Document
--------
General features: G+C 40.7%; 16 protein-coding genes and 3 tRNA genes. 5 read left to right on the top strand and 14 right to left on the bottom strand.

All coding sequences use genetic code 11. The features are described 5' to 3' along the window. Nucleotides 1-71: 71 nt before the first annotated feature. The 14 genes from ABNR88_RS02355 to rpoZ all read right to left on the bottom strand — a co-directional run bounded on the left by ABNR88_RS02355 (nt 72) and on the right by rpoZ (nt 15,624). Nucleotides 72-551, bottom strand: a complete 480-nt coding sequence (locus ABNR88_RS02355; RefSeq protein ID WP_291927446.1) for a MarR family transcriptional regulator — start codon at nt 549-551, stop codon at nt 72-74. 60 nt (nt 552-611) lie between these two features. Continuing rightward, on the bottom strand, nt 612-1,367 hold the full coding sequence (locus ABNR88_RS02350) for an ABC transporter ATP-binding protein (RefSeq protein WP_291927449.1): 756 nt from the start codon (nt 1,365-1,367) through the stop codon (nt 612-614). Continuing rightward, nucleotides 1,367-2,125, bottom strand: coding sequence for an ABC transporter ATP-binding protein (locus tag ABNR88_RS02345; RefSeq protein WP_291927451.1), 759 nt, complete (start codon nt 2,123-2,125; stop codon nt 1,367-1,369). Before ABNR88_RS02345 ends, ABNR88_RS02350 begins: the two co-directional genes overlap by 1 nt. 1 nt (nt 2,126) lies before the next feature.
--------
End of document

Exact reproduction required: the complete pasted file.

General features: G+C 40.7%; 16 protein-coding genes and 3 tRNA genes. 5 read left to right on the top strand and 14 right to left on the bottom strand.

All coding sequences use genetic code 11. The features are described 5' to 3' along the window. Nucleotides 1-71: 71 nt before the first annotated feature. The 14 genes from ABNR88_RS02355 to rpoZ all read right to left on the bottom strand — a co-directional run bounded on the left by ABNR88_RS02355 (nt 72) and on the right by rpoZ (nt 15,624). Nucleotides 72-551, bottom strand: a complete 480-nt coding sequence (locus ABNR88_RS02355; RefSeq protein ID WP_291927446.1) for a MarR family transcriptional regulator — start codon at nt 549-551, stop codon at nt 72-74. 60 nt (nt 552-611) lie between these two features. Continuing rightward, on the bottom strand, nt 612-1,367 hold the full coding sequence (locus ABNR88_RS02350) for an ABC transporter ATP-binding protein (RefSeq protein WP_291927449.1): 756 nt from the start codon (nt 1,365-1,367) through the stop codon (nt 612-614). Continuing rightward, nucleotides 1,367-2,125, bottom strand: coding sequence for an ABC transporter ATP-binding protein (locus tag ABNR88_RS02345; RefSeq protein WP_291927451.1), 759 nt, complete (start codon nt 2,123-2,125; stop codon nt 1,367-1,369). Before ABNR88_RS02345 ends, ABNR88_RS02350 begins: the two co-directional genes overlap by 1 nt. 1 nt (nt 2,126) lies before the next feature.